The art of puppetry has morphed over the years: from marionettes, to Muppets, to the dancing of shadows on far-away walls to Simon Morley's renowned stage show Puppetry of the Penis. But at the core, puppetry is the art of playing with and manipulating objects as extensions of oneself.
Ramin Zahed Writer/director Dan Clark on left with puppeteer Sean Johnson on right, both prepping a mutant puppet
Many events of L.A. Puppet Fest, taking place over the past few weeks, are not what you might expect of puppetry. These gatherings, brought people together from all over, from puppetry pros to scholars intrigued by the history and cultural pertinence of puppetry in our technological age.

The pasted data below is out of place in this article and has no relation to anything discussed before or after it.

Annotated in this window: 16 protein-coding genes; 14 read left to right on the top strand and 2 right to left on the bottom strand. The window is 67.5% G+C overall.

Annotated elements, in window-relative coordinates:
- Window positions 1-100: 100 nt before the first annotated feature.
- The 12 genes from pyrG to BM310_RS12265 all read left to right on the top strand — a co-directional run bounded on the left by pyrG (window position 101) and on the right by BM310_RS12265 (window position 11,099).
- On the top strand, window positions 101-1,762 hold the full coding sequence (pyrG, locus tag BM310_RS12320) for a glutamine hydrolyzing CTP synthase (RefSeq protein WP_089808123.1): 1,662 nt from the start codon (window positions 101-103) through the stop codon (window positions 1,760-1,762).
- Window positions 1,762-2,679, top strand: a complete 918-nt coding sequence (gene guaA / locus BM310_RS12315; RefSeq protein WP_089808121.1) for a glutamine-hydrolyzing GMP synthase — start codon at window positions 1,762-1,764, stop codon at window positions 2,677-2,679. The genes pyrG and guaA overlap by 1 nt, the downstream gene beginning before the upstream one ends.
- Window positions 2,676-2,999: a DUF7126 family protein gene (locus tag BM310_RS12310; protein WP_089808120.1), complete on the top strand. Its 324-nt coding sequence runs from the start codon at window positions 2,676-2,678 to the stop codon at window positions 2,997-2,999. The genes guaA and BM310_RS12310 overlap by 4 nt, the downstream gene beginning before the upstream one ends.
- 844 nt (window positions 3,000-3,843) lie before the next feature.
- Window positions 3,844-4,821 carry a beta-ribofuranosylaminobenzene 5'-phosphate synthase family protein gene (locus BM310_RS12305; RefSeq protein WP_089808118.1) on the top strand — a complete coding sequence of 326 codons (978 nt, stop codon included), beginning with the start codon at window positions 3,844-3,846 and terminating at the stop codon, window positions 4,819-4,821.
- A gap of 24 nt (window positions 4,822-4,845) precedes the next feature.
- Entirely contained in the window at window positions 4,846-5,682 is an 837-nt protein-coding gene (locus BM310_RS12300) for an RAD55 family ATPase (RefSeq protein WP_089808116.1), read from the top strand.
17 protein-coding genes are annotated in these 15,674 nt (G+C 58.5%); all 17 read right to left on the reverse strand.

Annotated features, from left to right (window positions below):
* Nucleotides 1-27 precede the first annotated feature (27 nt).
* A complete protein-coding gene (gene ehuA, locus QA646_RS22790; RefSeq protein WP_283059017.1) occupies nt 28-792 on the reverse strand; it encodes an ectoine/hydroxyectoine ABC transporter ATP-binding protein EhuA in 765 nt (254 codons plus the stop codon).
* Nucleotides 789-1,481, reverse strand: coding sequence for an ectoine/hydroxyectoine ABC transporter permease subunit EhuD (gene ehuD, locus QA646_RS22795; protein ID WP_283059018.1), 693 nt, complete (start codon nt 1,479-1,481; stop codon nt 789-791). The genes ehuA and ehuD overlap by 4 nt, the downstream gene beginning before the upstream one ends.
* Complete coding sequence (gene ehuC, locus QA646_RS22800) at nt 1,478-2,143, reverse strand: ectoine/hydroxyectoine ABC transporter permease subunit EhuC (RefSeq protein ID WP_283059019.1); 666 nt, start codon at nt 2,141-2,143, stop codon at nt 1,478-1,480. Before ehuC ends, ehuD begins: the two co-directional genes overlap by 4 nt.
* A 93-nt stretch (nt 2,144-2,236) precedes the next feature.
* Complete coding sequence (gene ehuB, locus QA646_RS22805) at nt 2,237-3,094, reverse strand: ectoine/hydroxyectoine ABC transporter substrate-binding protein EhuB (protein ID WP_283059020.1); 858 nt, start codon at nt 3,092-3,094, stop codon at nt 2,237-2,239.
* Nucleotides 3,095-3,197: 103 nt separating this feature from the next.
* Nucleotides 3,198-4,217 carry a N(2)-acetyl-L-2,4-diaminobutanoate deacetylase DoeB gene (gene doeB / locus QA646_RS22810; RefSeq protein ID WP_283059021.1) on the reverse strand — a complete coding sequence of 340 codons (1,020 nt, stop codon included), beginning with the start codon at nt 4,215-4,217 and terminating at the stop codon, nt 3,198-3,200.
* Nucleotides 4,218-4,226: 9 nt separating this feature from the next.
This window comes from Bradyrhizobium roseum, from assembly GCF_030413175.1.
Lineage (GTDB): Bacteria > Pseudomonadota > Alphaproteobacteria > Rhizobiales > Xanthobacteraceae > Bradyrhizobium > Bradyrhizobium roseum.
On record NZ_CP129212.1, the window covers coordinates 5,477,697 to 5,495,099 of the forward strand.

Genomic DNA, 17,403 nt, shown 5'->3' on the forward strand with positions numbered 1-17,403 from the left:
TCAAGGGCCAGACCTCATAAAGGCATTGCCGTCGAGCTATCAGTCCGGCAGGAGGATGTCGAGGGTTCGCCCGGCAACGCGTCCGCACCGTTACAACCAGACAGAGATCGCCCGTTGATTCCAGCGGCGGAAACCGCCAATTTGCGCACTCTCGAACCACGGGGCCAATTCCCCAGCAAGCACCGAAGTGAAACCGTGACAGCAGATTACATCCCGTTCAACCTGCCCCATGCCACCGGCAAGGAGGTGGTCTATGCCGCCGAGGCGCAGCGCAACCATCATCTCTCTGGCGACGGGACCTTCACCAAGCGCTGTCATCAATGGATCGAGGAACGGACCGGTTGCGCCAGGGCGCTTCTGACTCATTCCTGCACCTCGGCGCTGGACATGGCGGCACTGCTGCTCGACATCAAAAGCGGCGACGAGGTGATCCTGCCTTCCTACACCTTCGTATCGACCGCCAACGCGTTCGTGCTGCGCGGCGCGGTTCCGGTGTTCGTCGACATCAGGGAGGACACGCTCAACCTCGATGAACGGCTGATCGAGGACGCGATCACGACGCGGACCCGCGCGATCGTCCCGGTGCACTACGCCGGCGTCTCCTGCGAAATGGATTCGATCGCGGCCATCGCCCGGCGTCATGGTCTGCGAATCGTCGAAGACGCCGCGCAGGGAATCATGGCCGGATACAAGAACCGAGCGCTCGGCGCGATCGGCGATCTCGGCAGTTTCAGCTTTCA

Change the World: A Show Puppet Performance combined puppetry in the form of shadow projections with social issues like fracking. Other highlights of the Fest have included a lively night called Pulling Strings & Funny Things at the Bob Baker Marionette Theatre and a lecture by historian J. Eric Lynxwiler at the Los Angeles Central Library, which recognized the connections among puppetry, Hollywood and L.A.'s gay community. The night was dedicated to commemorating how the Yale Puppeteers and Turnabout Theatre gave the gay community a voice, through the practice of puppetry, in a time before they had one. The lecture also included black and white photos, including one of Albert Einstein holding a puppet version of himself at CalTech in 1931.More »